The extended gallery will see the reopening of World Museum’s Mummy Room for the first time in 150 years and again, with a total of ten mummies on display, this will be the UK’s largest display of its kind outside of the British Museum.
The gallery will take visitors on a journey spanning 5,000 years of history from the time of the first settlers in the Nile Valley through to the impact of the Roman Empire. The collections are presented in seven themes: 5000 Years; Collection Highlights; River Nile; People of Egypt; African Kingdoms; Afterlife; and the Mummy Room. Visitors will find out about Liverpool’s long connection to excavations in Egypt and Sudan, and how thousands of artefacts made their way into the Museum.
“Our mummy collection is world-renowned and has always proved to be incredibly popular with visitors of all ages,” Steve Judd, Director of World Museum. “Until now, space restrictions have limited us from showing the full scope of our collections. By expanding the gallery, we look forward to wowing visitors with never-before seen objects displayed in new and exciting ways.”
The museum says that until the end of the Victorian era, Liverpool’s Egyptian collection was the largest after the British Museum and was displayed in the main hall and adjoining galleries. Despite more than 3,000 Egyptian objects being destroyed in the May Blitz of 1941, over the next 40 years, the collection increased in size with 10,000 new acquisitions. A new gallery that opened in 1976 was modest with just two mummies out of the collection of 23 being displayed. Improvements to the Gallery in 2008 allowed a further four mummies to be brought out of storage and it has attracted more than two million visitors. It has also been the museums most popular gallery for schools taking part in formal learning activities with 28,629 children enjoyed a visit to the gallery in In 2013/14.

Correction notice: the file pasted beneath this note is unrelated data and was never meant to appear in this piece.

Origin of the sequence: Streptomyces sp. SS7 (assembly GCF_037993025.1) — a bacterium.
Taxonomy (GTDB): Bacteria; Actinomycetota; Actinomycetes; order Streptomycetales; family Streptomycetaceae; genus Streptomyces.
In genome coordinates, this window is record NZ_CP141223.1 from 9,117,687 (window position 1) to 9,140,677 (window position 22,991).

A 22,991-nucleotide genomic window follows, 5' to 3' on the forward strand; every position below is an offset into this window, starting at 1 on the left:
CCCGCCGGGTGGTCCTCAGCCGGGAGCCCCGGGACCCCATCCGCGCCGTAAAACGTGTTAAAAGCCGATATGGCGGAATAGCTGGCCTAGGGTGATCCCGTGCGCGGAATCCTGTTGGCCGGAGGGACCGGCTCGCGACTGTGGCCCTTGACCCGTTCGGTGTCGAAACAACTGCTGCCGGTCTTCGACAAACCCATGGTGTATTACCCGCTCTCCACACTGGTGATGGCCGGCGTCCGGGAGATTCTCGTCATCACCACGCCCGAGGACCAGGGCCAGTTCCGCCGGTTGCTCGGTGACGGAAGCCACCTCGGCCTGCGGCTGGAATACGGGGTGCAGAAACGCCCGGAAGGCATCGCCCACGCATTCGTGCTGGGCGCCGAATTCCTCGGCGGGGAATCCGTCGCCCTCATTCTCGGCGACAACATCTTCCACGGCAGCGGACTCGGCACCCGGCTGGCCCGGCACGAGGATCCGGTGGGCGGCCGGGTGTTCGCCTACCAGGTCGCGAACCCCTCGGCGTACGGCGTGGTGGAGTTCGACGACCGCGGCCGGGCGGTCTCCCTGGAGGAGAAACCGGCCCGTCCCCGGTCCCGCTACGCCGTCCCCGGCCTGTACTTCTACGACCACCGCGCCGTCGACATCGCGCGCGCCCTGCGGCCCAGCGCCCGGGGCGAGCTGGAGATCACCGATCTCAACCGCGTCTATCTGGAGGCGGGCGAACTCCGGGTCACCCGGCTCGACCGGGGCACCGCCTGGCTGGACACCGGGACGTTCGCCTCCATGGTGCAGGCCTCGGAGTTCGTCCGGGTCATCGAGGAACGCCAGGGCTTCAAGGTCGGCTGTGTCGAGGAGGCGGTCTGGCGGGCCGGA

Today the World Museum has one of the largest collections of Ancient Egyptian and Nubian antiquities in the UK, with more than 16,000 artefacts ranging from 5,000BC to 642AD.
The new, enhanced gallery will see around 1,000 key objects displayed including many items that have never been on public display before, such as Djed-hor’s Book of the Dead – a four metre-long intact roll of papyrus dating from about 332 BC –displayed in full for the first time since its discovery in 1905. Other items that will be on display to the public for the first time include a recently identified statue part of Nefertiti and a mummified head decorated with a mask of more than 3,000 beads still in place after 2,600 years.
Following extensive conservation by the Museum’s dedicated team, a number of objects will be displayed for the first time in 76 years, including four mummies and their coffins, as well as artefacts from the royal city of Meroe in northern Sudan which were borrowed by the Louvre Museum in 2010 for an exhibition about ancient Egypt’s southern neighbours, the Kushites.
As well as the gallery, visitors can delve deeper into this fascinating civilisation by attending the accompanying programme of events including talks, performances and hands-on activities for all the family to enjoy. Teachers can educate and inspire students by attending our specially-devised ancient Egypt education sessions for schools.
The Ancient Egypt gallery has been funded through the generous support of DCMS/ Wolfson Museums & Galleries Improvement Fund, Garfield Weston Foundation, The Headley Trust and the Molly Tomlinson Bequests.
Ten Mummies on Display
Women, men and a child
The ten mummies in the new gallery will include four women, including a temple musician, a Nubian lady buried in her bedsheets, and two women in their late teenage years who were mummified in a very strange way; the embalmers skillfully wrapped the legs, fingers and toes individually but left the hair and scalp exposed. They also include five men and a five year old boy.
Two of the males are called Padiamun who both lived during the 7th century BC and worked in the greatest temple of the land – the Temple of Amun at Karnak. One was a temple doorkeeper and the other was a sailor of the barque of Amun – a ceremonial ship that would carry the sacred image of the god Amun in river festivals.
Hor-wen-nefer was a ‘royal relative’ who lived at a time when Egypt was under 300 years of Macedonian Greek rule which ended with Cleopatra VII (‘the’ Cleopatra). His coffin with a gilded face was described in 1839 as being one of the finest and best preserved of the kind in existence.